‘Eli‘eli kau mai, the refrain of all the chants, is “a solemn supplication at the end of a prayer” that can be translated “may a profound reverence alight.” ‘Eli‘eli is “to dig again and again,” a reference to the destructive digging; but figuratively and ironically, it also means “profound,” “firmly rooted,” “deep,” and also “reverence.” To dig down is to be firmly rooted, like the many-rooted hala tree; and being firmly rooted is the only way to remain connected to the ‘aina, to venerate her and protect and perpetuate human life.

In an earlier collection,  Na Wahi Pana o Ko‘olau Poko, Kapulani notes that although there is “no written documentation of this culturally significant site,” the stones “appear similar to the birthing stones of Kukaniloko,” in Wahiawa, where the high chiefesses of O‘ahu went to give birth. Ho‘oleina‘iwa may be another such sacred and sheltered place for the delivery of children and the perpetuation of life.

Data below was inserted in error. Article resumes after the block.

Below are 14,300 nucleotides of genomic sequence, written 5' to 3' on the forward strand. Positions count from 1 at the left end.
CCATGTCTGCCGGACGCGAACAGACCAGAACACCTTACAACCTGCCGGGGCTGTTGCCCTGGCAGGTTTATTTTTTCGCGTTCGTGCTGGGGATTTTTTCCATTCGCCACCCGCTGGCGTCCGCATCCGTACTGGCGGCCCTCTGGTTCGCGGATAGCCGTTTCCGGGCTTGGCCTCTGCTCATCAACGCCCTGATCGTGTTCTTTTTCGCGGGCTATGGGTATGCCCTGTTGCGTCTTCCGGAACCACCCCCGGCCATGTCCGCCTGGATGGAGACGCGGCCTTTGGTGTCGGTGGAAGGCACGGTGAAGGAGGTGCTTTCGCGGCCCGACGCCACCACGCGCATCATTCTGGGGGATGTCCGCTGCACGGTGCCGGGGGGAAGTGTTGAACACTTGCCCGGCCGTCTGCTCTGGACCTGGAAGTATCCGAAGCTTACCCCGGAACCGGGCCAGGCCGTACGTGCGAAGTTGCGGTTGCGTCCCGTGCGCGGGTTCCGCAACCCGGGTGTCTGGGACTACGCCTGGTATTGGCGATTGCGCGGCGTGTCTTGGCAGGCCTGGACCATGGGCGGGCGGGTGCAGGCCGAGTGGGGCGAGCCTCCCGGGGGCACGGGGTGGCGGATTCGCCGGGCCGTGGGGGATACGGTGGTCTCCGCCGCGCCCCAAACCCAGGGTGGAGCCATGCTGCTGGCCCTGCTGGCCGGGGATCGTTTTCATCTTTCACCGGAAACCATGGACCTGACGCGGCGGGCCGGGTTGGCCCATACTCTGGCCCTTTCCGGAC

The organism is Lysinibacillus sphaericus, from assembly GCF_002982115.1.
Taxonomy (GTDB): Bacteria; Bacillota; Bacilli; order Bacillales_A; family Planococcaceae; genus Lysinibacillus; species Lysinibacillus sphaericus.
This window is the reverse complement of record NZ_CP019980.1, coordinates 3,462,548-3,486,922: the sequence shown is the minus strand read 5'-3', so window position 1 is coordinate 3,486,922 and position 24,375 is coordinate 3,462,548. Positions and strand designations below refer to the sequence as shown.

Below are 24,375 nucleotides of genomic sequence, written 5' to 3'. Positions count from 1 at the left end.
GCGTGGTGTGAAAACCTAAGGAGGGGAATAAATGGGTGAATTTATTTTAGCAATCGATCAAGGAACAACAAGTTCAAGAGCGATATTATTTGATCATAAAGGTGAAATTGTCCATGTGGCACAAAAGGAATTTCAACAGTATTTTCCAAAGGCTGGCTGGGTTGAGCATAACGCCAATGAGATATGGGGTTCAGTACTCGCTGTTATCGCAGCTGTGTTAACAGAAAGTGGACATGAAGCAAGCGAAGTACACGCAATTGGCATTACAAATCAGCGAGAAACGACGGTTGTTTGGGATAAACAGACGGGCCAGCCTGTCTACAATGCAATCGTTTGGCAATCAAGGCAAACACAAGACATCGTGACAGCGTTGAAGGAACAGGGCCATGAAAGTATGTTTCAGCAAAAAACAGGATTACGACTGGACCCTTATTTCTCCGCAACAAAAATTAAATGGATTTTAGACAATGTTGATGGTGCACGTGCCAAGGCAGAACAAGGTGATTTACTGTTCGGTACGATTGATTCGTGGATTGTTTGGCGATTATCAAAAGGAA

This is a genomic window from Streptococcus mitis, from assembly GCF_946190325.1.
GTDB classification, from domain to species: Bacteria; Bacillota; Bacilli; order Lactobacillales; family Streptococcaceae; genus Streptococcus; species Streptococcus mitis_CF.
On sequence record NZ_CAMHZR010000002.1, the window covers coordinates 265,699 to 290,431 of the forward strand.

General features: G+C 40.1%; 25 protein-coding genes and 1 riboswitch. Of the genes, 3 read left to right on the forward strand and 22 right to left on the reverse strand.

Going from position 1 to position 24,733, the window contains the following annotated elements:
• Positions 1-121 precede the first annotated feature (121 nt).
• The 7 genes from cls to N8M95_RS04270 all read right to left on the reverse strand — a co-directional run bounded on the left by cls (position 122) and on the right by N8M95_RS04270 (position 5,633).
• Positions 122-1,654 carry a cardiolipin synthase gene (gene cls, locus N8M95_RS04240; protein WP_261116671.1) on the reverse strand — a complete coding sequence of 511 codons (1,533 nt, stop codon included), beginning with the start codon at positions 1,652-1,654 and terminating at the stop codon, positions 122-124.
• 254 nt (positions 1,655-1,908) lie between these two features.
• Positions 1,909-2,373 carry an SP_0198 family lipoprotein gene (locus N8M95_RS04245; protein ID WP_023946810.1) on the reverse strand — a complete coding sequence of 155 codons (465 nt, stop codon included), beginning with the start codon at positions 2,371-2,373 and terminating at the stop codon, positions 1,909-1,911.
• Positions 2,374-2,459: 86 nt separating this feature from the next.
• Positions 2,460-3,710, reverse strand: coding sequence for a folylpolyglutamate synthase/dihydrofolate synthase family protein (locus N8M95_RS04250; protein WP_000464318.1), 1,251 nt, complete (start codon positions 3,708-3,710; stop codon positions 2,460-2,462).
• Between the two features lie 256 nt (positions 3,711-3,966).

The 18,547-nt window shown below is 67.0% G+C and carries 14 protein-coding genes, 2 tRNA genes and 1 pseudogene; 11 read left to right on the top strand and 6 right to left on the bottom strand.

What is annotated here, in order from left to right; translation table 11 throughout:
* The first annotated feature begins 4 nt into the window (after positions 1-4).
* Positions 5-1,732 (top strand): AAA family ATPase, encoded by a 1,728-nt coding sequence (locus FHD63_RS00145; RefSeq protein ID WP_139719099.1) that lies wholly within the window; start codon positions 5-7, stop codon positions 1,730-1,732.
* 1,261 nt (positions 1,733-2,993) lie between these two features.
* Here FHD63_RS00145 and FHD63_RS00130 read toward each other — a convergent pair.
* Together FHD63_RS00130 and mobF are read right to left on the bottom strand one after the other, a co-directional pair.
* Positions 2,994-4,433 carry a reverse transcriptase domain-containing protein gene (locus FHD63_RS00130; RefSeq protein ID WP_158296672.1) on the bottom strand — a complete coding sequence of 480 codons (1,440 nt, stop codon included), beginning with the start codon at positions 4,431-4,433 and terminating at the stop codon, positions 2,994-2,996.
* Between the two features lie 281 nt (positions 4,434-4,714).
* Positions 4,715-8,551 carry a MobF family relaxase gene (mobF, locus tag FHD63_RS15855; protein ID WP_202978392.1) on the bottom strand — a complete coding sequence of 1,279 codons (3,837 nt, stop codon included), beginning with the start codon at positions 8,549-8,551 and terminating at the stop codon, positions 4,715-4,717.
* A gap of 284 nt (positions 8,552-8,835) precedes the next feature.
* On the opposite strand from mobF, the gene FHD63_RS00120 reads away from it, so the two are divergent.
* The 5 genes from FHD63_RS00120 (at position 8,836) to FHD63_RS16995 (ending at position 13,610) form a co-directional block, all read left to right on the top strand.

“Where frigate birds leap” refers to a place where frigate birds nest to give birth to and raise their young. These weak-legged seabirds are clumsy on land. To take-off, they leap from their perches on shrubs, trees or rocks, with their broad wings outspread for lift. Once in the air, they soar. They spend much of their lives at sea fishing for themselves and their young.

Leina is also a reference to a leaping place where human spirits depart from earth to reunite with the ancestors in the afterlife.


The H-3 opened to traffic on December 12, 1997, twenty-five years after construction/destruction began. The two and a half decades were filled with protest and litigation aimed at stopping the destruction. Community groups led by native Hawaiians, cultural preservationists, and environmentalists succeeded in delaying the project, but in the end they could not stop it.